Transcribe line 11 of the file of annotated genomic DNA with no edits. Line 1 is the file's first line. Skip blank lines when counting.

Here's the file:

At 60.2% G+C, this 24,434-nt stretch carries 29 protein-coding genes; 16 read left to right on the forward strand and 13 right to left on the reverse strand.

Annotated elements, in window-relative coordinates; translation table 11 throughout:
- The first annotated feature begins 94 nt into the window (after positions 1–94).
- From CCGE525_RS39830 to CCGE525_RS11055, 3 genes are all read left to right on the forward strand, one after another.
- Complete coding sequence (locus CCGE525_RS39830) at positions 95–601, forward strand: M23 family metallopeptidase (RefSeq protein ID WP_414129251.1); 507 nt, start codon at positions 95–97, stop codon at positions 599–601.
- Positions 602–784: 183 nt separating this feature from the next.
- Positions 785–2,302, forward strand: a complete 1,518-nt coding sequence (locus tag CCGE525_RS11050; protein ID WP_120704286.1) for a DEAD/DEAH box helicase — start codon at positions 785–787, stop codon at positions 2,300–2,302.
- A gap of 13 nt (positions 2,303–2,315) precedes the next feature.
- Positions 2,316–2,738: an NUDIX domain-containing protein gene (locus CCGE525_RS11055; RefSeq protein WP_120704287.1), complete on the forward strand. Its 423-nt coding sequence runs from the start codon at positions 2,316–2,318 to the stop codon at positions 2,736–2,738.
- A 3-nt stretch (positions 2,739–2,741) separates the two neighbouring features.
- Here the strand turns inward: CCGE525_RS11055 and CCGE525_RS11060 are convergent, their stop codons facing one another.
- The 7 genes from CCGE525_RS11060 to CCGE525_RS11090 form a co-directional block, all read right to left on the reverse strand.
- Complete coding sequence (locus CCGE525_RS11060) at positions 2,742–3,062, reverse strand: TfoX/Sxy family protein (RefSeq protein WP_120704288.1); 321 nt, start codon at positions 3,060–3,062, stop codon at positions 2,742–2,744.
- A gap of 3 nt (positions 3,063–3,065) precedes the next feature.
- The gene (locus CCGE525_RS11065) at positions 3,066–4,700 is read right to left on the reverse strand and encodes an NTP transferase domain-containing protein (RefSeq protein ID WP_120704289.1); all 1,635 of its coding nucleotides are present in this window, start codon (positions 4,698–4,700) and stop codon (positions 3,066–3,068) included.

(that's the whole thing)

- Here the strand turns inward: CCGE525_RS11055 and CCGE525_RS11060 are convergent, their stop codons facing one another.